It was quite early in the forenoon when we reached the [Fordham] depot, from which we walked up a pleasant winding road with branching trees on either side, to Mr. Poe’s cottage. I silently recalled “The Raven” . . . being about to enter the presence of a grave and melancholy poet, as I imagined Mr. Poe to be.

We saw Mr. Poe walking in his yard, and most agreeably was I surprised to see a very handsome and elegant appearing gentleman, who welcomed us with a quiet, cordial, and graceful politeness that ill accorded with my imaginary sombre poet. I dare say I looked the surprise I felt, for I saw an amused look on his face as I raised my eyes a second time . . . his were the handsomest hazel eyes I ever saw. The expression of his mouth was not so pleasing; his voice, however, was agreeable.(55)

Poe proved an engaging host, at one point joking that several earlier visitors to the cottage had been disappointed to find he did not keep a pet raven perched above his doorway. He evidently grew fond of the Bronsons, and shortly after their visit called on them in New York City, accompanied by his mother-in-law, Maria Clemm. Mrs. LeDuc, writing in the Home Journal in 1860, recalled that during this visit a daguerreotype of Poe was taken: “[While] speaking of engravings, and the unsatisfactory idea usually obtained of authors from their portraits, as usually prefixed to their works, it occurred to me that I might make a small collection of daguerreotypes, and Mr. Poe good-naturedly consented to make the beginning of my collection. He went with my father at once to the daguerrian’s, and on their return brought me the likeness . . . remarking that it was ‘the most natural-looking he had ever seen of himself.’ Mrs. Clemm added, ‘It is perfect.’ ” Regrettably, Mrs. LeDuc’s reminiscence does not specify the name of the daguerreotypist, nor does it contain a description of the image presented to her that day. Mrs. LeDuc’s only other located mention of the picture is a manuscript ­[page 35:] note dated Hastings, Minnesota, November 1888; now preserved at the University of Texas at Austin, the note states simply that the original daguerreotype was still in her possession forty-one years after the sitting.(56)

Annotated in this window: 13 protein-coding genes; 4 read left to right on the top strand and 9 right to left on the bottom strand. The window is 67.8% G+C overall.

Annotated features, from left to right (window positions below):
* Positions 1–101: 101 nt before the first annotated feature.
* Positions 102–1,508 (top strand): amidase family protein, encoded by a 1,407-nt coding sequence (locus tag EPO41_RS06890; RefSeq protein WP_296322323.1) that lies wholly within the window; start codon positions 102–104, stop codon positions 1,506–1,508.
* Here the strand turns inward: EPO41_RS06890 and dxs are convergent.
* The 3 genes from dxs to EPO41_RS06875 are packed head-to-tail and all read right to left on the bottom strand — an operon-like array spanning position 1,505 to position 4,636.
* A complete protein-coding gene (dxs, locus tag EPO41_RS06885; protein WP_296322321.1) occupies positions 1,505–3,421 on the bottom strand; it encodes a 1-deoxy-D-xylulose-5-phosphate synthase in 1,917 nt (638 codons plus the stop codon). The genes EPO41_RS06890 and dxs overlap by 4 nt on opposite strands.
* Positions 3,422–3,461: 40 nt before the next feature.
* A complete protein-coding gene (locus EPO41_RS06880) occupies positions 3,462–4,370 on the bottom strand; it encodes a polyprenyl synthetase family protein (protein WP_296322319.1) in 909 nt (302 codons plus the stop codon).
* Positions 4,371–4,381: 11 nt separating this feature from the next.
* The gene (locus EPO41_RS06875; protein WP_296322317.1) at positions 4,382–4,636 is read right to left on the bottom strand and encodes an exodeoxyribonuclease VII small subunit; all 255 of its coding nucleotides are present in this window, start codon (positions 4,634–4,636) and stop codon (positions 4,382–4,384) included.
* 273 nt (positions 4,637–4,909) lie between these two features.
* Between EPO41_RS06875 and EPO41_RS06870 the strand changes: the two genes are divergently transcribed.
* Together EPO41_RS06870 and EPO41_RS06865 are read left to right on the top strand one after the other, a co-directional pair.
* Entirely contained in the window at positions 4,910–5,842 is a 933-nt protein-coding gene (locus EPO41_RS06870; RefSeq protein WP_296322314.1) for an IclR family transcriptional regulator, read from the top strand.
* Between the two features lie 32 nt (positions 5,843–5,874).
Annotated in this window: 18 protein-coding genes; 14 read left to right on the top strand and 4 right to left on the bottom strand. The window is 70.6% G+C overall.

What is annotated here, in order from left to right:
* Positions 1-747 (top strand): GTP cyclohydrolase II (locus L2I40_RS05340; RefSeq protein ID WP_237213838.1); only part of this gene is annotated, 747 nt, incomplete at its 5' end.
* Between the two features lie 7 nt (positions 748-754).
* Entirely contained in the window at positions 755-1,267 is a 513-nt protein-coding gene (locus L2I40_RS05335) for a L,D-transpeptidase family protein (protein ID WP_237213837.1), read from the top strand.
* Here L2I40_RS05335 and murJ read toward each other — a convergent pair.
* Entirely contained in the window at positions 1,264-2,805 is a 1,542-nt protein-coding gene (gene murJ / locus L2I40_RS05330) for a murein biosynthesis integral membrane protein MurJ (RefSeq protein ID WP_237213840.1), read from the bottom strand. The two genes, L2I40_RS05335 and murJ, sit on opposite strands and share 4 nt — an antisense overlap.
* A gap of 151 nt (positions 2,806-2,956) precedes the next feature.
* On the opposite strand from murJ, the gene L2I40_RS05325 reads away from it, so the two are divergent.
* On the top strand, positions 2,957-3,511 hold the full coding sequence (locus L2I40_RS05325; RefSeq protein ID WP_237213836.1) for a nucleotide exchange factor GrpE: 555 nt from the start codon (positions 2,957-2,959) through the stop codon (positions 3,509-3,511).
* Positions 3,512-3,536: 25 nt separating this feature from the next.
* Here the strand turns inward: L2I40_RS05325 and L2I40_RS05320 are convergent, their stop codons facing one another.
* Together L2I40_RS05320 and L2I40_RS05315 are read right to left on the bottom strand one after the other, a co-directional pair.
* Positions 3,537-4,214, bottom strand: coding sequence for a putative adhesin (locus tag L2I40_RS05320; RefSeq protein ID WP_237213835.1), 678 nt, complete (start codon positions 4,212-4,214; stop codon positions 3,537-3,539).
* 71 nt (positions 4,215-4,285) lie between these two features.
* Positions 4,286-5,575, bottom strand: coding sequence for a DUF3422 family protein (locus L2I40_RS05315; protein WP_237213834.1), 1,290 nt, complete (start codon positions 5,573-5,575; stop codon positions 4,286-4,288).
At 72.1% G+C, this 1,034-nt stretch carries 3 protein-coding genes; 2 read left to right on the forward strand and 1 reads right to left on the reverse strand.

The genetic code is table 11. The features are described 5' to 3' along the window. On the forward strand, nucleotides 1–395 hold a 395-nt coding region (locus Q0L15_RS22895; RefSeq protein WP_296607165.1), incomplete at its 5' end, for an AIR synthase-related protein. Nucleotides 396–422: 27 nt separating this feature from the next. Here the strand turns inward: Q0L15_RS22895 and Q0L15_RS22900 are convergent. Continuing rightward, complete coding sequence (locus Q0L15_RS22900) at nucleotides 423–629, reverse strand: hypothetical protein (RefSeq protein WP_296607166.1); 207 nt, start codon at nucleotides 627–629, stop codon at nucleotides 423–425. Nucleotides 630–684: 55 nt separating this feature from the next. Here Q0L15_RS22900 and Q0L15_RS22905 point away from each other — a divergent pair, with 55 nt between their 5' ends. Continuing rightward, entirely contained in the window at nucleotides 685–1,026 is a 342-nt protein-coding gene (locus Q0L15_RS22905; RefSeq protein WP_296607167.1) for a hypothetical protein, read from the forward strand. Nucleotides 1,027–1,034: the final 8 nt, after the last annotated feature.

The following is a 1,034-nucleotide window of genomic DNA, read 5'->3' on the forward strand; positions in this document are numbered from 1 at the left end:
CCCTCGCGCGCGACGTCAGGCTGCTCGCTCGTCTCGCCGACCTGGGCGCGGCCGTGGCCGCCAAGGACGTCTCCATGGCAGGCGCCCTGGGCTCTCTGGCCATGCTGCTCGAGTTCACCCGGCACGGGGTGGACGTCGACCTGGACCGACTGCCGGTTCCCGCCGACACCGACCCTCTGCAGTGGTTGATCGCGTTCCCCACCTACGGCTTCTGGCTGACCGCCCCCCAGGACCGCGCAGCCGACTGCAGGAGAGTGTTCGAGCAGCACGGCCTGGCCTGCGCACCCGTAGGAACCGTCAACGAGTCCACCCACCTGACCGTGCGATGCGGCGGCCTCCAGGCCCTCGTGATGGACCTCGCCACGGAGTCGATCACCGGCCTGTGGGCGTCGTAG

Engraving of Edgar Allan Poe [thumbnail]

(fig. 13)
Steel engraving by Samuel Hollyer
 
[Illustration on page 35]

The whereabouts of Mrs. LeDuc’s daguerreotype after 1888 are unknown. If the daguerreotype that entered the Daly collection before 1899 is indeed the one owned originally by Mrs. LeDuc, then the image reproduced here as figure 12 takes on tremendous biographical significance. It would depict Poe approximately six months after the loss of his wife and just weeks before he began composing “Ulalume,” the mournful ballad that many consider to be his finest poetic work. Although Poe’s expression in the daguerreotype seems slightly careworn, his overall appearance remains surprisingly youthful and slender. The style of dress, particularly the shirt collar and cravat, is uncannily similar to that found in the watercolor portrait painted by A. C. Smith about 1843 (fig. 6), and calls to mind a comment made by Poe’s friend Lambert A. Wilmer: “Poe’s personal appearance was delicate and effeminate, but never sickly or ghastly, and I never saw him in any dress which was not fashionably neat with some approximation to elegance”(57)

The earliest recorded derivative of the “Daly” daguerreotype is a tiny steel engraving by Samuel Hollyer (fig. 13) completed about 1900, probably for inclusion in Hollyer’s Gallery of Poets and Authors, a portfolio of engraved portraits. In 1926 a carte-de-visite copy photograph of the daguerreotype was used as a frontispiece to Hervey Allen’s Israfel: The Life and Times of Edgar Allan Poe; there it was reproduced with the erroneous caption “From a daguerreotype, probably taken in Baltimore in the early 1840’s.” A vignetted and heavily retouched version of the daguerreotype also appeared in Mary E. Phillips’s Edgar Allan Poe: The Man, where it was incorrectly described as having been taken sometime before 1840.(58)